Green tea extract is known to reduce influenza infections in healthcare workers despite their exposure. In November 2020 there are expected results coming from a large clinical trial testing whether green tea extract also protects the healthcare workers against COVID-19. At the cellular level, green tea extract demonstrated benefits against the coronavirus by inhibiting a key enzyme involved in its multiplication. Similar to curcumin, green tea extract showed antiviral action against influenza A and B viruses, HIV, hepatitis C and Zika viruses. Green tea extract can weaken the coronavirus by inhibiting its outer proteins and can also prevent its attachment to the cells.
Resveratrol and cruciferous vegetable extracts. Resveratrol from grape seeds has been known for its heart-protective effects. However, resveratrol also has antiviral properties and is effective in reducing viral multiplication and inflammation caused by viral infection. The antiviral efficacy of resveratrol includes against viruses such as influenza A and B, SARS-CoV, and rhinovirus (which causes the common cold). Resveratrol and the cruciferous vegetable extracts support the body’s immune system thus contributing to their protective benefits.
Cooperation of nutrients for enhanced benefits. Our body does not rely on one micronutrient to protect itself against microbial invaders. In addition to active plant components, it requires many vitamins and minerals to mount effective protection. Research conducted at the Dr. Rath Research Institute has documented how various nutrient combinations can enhance healthy cellular functions. In our recent studies we tested how micronutrients can impair the coronavirus in entering the cells in our body 1, 2. We showed, among others, that a specific combination of phytonutrients can inhibit binding of a viral protein to the cell receptors by 97% and can also inhibit the expression of these receptors on the cells by 92%, thereby reducing the potential sites for virus attachments.
Considering the impact of the current pandemic on public health and the economy and a lack of effective treatment options, safe natural compounds with scientifically proven efficacy should become part of a public health strategy and implemented without delay.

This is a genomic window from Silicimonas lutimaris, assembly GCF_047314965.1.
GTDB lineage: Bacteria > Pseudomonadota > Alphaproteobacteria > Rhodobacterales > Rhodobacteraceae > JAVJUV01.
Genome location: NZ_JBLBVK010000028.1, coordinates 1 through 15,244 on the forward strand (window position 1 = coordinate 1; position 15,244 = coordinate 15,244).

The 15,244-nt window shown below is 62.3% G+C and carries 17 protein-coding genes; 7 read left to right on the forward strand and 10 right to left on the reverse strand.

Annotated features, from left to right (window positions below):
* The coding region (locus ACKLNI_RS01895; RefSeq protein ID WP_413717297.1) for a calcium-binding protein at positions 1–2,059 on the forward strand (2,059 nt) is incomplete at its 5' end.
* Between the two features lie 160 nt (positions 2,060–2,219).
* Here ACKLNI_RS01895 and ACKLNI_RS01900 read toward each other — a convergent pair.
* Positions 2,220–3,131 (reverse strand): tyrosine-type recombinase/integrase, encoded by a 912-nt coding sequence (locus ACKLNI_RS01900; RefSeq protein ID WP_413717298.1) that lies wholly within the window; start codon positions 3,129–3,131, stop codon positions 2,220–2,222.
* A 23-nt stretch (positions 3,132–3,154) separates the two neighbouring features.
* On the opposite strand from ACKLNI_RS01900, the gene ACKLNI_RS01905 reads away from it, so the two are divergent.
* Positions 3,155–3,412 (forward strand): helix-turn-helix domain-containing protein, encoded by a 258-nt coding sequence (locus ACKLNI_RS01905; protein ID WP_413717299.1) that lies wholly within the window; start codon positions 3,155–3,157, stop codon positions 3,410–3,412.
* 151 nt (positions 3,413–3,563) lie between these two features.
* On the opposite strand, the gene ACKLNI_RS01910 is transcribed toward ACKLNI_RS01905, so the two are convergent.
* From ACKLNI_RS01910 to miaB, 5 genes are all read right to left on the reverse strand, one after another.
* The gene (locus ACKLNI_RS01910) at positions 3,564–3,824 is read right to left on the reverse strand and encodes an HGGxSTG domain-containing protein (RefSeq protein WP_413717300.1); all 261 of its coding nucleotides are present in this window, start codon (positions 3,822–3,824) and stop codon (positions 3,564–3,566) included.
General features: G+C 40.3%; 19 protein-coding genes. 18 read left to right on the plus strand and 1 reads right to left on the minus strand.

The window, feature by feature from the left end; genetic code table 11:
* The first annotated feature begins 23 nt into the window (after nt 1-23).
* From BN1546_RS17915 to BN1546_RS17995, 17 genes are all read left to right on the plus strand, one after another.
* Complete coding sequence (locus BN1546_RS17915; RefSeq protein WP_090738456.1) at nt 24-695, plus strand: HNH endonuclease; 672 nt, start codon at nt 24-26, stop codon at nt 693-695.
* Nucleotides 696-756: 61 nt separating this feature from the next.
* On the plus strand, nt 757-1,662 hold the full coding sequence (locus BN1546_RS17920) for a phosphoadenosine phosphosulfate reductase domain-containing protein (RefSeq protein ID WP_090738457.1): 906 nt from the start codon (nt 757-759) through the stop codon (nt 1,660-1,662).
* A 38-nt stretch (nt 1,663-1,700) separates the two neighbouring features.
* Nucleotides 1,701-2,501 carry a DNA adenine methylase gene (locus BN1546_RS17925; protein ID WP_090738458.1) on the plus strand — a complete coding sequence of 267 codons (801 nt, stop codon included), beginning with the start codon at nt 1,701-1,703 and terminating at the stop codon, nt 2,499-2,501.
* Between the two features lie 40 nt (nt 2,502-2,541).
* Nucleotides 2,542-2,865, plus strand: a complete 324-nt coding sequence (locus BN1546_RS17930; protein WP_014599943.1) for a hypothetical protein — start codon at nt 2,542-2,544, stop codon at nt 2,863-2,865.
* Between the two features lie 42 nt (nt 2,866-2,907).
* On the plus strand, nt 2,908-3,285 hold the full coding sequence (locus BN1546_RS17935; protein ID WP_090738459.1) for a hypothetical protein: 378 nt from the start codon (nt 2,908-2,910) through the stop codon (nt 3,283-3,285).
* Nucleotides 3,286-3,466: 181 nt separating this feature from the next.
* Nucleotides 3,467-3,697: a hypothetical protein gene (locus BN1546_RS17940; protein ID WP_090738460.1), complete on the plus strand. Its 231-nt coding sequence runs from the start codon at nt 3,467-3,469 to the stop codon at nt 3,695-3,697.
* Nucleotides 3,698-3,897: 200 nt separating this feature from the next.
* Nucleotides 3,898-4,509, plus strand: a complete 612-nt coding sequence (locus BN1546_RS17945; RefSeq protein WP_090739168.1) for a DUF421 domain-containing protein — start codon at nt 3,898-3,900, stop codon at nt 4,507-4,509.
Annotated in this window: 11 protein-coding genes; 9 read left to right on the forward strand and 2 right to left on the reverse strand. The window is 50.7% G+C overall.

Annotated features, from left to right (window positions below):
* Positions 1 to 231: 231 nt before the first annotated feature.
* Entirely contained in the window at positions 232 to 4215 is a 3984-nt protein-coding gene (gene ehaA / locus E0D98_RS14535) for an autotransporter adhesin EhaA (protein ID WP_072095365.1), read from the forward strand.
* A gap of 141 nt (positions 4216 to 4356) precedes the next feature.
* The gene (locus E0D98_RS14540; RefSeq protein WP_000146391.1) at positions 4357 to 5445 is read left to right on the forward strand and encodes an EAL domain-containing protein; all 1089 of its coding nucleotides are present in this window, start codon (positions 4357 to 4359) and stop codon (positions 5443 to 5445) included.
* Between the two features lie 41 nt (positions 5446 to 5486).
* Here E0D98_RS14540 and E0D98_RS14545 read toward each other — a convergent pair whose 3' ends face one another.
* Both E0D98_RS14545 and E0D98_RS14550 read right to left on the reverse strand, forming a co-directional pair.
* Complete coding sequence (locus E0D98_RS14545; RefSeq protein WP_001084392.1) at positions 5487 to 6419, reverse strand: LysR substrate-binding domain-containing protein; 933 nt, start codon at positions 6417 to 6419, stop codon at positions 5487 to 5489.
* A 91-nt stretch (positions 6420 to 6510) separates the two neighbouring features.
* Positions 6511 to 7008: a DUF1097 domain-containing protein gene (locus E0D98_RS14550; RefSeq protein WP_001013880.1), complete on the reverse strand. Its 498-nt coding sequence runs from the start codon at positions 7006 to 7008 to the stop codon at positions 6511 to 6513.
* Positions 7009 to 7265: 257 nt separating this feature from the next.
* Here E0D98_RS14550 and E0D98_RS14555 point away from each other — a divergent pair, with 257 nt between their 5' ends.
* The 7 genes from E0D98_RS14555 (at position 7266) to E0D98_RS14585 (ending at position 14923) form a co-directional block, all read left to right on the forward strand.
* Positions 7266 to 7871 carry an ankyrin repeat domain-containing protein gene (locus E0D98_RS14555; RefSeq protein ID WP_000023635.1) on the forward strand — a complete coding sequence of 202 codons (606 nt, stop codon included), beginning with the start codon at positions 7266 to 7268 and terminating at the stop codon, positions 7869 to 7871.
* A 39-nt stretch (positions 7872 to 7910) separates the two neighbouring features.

1. Ivanov V, et al., J CM & NH, July 200
2. Goc A, et al., J CM & NH, Aug 2020
During the current COVID-19 pandemic, we have learned that having diabetes significantly increases one’s chances of developing serious complications which could potentially be life-threatening. Although diabetes has increased globally, it has exponentially risen in the developing countries due to sedentary lifestyles, and fast food diets rich in artificial sugars and fat which can lead to obesity and other disorders. Obesity, high blood pressure, high cholesterol, and impaired glucose metabolism are now collectively called metabolic syndrome.
During the current coronavirus pandemic, diabetes has become a serious concern. People with type 1, type 2 and pregnancy-related (gestational) diabetes are at a higher risk of developing serious complications from COVID-19 which could potentially be life-threatening. Having diabetes reduces a person’s immunity and thereby increases the chances of contracting any viral or bacterial infection and having delayed recovery.
Every day hundreds of thousands of people in the US and all over the world are being infected and thousands are dying due to the novel coronavirus. This pandemic is not slowing down; moreover, the experts are warning about an upcoming “second wave” of more serious infections. A pandemic or a worldwide infection can develop only when the immune system of the majority of the world’s populace is compromised and is unable to resist an aggressive virus or another pathogen. COVID-19 is a disease caused by a type of virus called SARS-CoV-2 in the coronavirus family. While this virus primarily affects the respiratory system, it has also been shown to affect the digestive and cardiovascular systems leading to multiple organ failure.